Both conferences agreed to end their post-season limitations starting in 1975. As usual, the conference champs, UCLA and Ohio State, met in the Rose Bowl. However, additional teams enjoyed the bowl experience.

  • Michigan played Oklahoma in the Orange Bowl.
  • USC took on Texas A&M in the Liberty Bowl.
With 6 to 8 more attractive teams available each year, the number of bowl games increased from 10 in 1974 to 15 in 1978. In the latter year, three Big Ten and four Pac-10 teams went bowling. Because of the Rose Bowl's huge payout ($5.2 million to the two teams in 1979), participation in additional bowls gave the two conferences half of all postseason dollars.
Reference: The 50 Year Seduction: How Television Manipulated College Football,
from the Birth of the Modern NCAA to the Creation of the BCS,
Keith Dunnavant

Fr. Hesburgh's Dilemma
Theodore Hesburgh
Rev. Theodore Hesburgh

 

Notre Dame Coach Frank Leahy
Frank Leahy

 

 

 

 

 

 

 

 

 

 

 

 

 

Terry Brennan
Terry Brennan

When Rev. Theodore Hesburgh, C.S.C., became the President of Notre Dame in 1952, he faced a huge dilemma.

  • The school was undoubtedly the most famous private college in the nation. That should have pleased its new chief. However, what bothered him was why the South Bend institution had achieved its fame and popularity. Hesburgh hated the term "football factory" that, fairly or not, many people applied to the school. He had studied the football program during his three years as executive vice-president and wondered how it could have gotten so out of control. Football players were accepted into the university who could not meet the academic requirements.
  • The priest of the Holy Cross Order, whose members had founded Notre Dame in rural Indiana in 1842, longed to change the perception of the all-male school into the "Harvard of the Midwest." In Hesburgh's mind, achieving his academic goals required reining in football. Yet that objective brought him into direct conflict with the man who ruled that program with an iron hand: Coach Frank Leahy.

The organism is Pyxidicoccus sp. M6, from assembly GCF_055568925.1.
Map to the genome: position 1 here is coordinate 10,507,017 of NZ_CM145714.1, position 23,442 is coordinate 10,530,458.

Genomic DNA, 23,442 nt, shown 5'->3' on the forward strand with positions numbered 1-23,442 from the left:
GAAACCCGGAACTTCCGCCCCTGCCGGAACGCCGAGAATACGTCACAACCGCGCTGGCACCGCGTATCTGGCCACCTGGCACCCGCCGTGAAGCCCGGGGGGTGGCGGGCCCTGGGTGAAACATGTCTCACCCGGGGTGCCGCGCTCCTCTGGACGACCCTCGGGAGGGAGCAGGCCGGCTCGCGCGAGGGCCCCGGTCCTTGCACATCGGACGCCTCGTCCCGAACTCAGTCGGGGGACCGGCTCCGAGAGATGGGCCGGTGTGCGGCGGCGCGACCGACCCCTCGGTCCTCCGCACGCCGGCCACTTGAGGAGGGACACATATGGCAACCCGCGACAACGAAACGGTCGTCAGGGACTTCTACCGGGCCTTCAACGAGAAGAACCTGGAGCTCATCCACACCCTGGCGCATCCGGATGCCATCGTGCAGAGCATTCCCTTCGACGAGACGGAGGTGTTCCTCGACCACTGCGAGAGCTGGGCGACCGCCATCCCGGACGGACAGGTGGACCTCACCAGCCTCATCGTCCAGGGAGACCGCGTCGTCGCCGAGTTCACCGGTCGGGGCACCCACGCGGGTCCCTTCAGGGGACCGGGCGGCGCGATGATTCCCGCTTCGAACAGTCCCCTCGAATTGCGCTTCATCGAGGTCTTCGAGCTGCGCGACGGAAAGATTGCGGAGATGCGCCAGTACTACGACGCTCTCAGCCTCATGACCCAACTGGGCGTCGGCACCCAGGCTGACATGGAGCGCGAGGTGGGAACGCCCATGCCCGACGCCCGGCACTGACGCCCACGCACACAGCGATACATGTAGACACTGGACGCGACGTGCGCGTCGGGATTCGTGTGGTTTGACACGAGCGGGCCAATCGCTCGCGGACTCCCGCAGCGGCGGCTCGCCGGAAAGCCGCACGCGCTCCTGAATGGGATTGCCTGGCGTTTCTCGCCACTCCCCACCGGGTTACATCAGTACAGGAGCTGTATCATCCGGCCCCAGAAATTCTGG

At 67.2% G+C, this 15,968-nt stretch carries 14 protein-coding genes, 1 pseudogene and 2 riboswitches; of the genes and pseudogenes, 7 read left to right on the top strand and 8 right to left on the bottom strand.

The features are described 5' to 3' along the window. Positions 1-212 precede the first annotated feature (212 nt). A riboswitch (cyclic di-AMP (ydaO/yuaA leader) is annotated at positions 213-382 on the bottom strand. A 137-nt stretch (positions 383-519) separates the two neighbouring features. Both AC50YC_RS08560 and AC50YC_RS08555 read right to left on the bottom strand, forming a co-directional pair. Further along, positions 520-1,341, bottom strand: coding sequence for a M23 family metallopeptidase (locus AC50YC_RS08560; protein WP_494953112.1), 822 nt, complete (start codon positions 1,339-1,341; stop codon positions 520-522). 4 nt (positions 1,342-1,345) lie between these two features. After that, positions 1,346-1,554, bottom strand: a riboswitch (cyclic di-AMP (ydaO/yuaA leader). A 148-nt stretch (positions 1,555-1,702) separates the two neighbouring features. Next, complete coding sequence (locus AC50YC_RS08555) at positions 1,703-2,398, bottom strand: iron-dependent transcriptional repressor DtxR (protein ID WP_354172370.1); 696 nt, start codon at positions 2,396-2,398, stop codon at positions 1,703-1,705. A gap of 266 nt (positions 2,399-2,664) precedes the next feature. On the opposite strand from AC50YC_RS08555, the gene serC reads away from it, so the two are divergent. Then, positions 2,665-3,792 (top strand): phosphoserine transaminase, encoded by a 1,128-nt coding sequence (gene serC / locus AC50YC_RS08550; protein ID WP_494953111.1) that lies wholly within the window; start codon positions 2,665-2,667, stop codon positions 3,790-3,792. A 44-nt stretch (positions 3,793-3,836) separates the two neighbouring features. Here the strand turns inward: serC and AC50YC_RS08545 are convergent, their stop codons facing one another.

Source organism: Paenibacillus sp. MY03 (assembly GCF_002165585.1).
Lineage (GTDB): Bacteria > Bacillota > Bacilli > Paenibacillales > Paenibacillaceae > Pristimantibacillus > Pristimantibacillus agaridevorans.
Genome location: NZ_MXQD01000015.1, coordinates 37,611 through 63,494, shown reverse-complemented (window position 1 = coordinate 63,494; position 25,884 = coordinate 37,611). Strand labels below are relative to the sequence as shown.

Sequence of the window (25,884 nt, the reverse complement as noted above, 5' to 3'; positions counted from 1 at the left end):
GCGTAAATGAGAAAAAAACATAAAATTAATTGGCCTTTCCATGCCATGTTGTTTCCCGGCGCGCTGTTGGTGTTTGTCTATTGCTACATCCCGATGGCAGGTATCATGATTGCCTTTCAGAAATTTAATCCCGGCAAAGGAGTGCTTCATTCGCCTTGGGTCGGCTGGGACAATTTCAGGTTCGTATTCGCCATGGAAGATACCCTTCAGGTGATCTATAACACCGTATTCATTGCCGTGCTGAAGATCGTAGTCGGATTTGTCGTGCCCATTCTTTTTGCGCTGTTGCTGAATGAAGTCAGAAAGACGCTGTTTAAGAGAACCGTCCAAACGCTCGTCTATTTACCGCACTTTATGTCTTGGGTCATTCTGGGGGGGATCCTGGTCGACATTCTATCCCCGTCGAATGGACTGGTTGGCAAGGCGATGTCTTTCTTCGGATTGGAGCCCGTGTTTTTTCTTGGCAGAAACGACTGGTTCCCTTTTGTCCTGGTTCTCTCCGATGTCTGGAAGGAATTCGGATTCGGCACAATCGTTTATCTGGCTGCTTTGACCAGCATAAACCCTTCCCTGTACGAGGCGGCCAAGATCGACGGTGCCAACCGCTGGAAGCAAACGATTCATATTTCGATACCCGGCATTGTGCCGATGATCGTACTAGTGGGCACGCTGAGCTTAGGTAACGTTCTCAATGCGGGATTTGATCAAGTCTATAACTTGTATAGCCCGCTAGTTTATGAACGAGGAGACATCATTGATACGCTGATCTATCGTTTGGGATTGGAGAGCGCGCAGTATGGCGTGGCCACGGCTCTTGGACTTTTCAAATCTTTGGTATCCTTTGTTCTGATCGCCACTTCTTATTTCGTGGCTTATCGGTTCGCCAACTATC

Hesburgh possessed an important ally in carrying out his plans. His close friend and brother priest, Father Edmund Joyce, had assumed Ted's former post of executive vice-president and was also chair of the faculty board in charge of athletics. Joyce's philosophy was summarized in this statement.

Naturally, we would like to have a winning football team, but it is not so important as all that. I can understand the attention that the football team has received, because of the past, but you must remember that Notre Dame is a great academic institution and it has been for many years.

Together, the two men began their crusade to put football in its place. In so doing, they were simply continuing policies initiated by the previous president, Father John Cavanaugh, who had hired Leahy in 1941.

  • In 1947, Cavanaugh cut football scholarships from 32 to 18 a year.
  • Two years later, when Cavanaugh elevated Hesburgh to the vice-presidency, he ordered him to get control of Leahy, who seemed to be doing whatever he pleased, confident that his adulation by the alumni for fielding national champion teams allowed him run his own fiefdom independent of the university at large.

Leahy had refused to even talk to his new boss. When Hesburgh summoned Leahy to his office, the coach usually sent an assistant. The head coach's unpredictable behavior also disturbed Hesburgh.

  • After some losses, Leahy had walked to a corner of the dressing room and cried.
  • At halftime of the 1951 Michigan State game, he accused the players of throwing the game in order to win their bets.
  • Leahy required players to attend illegal summer practices at a farm outside Cleveland where he worked them almost beyond their endurance.
  • The only blemish on the 1953 record was a tie with Iowa. Notre Dame salvaged the tie by having players fake injuries to stop the clock at the end of each half when the team was out of timeouts.

During that same 1953 season, Leahy unwittingly gave Hesburgh and Joyce the opening they needed.

  • Frank fainted in the locker room during the Georgia Tech game. The cause turned out to be acute pancreatitus, which was successfully treated, allowing him to return to the sideline in two weeks.
  • The two priests began making a case that Leahy's fragile health raised doubts about his ability to coach.
  • On January 31, 1954, Leahy resigned with two years remaining on his contract. The supposed reason was that his doctors has warned him that his health would suffer if the continued to coach. But in reality he quit because he felt he was no longer wanted - which, as far as his two bosses were concerned, was true.

Leahy's final record at ND was 87-11-9. While he fell short of Knute Rockne's 105 wins, Frank had one more undefeated season than Knute.

Hesburgh-Joyce replaced Leahy with 25-year-old Terry Brennan, a star RB under Leahy who had coached Mount Carmel High of Chicago for three years. This move ushered in the worst era of Notre Dame football.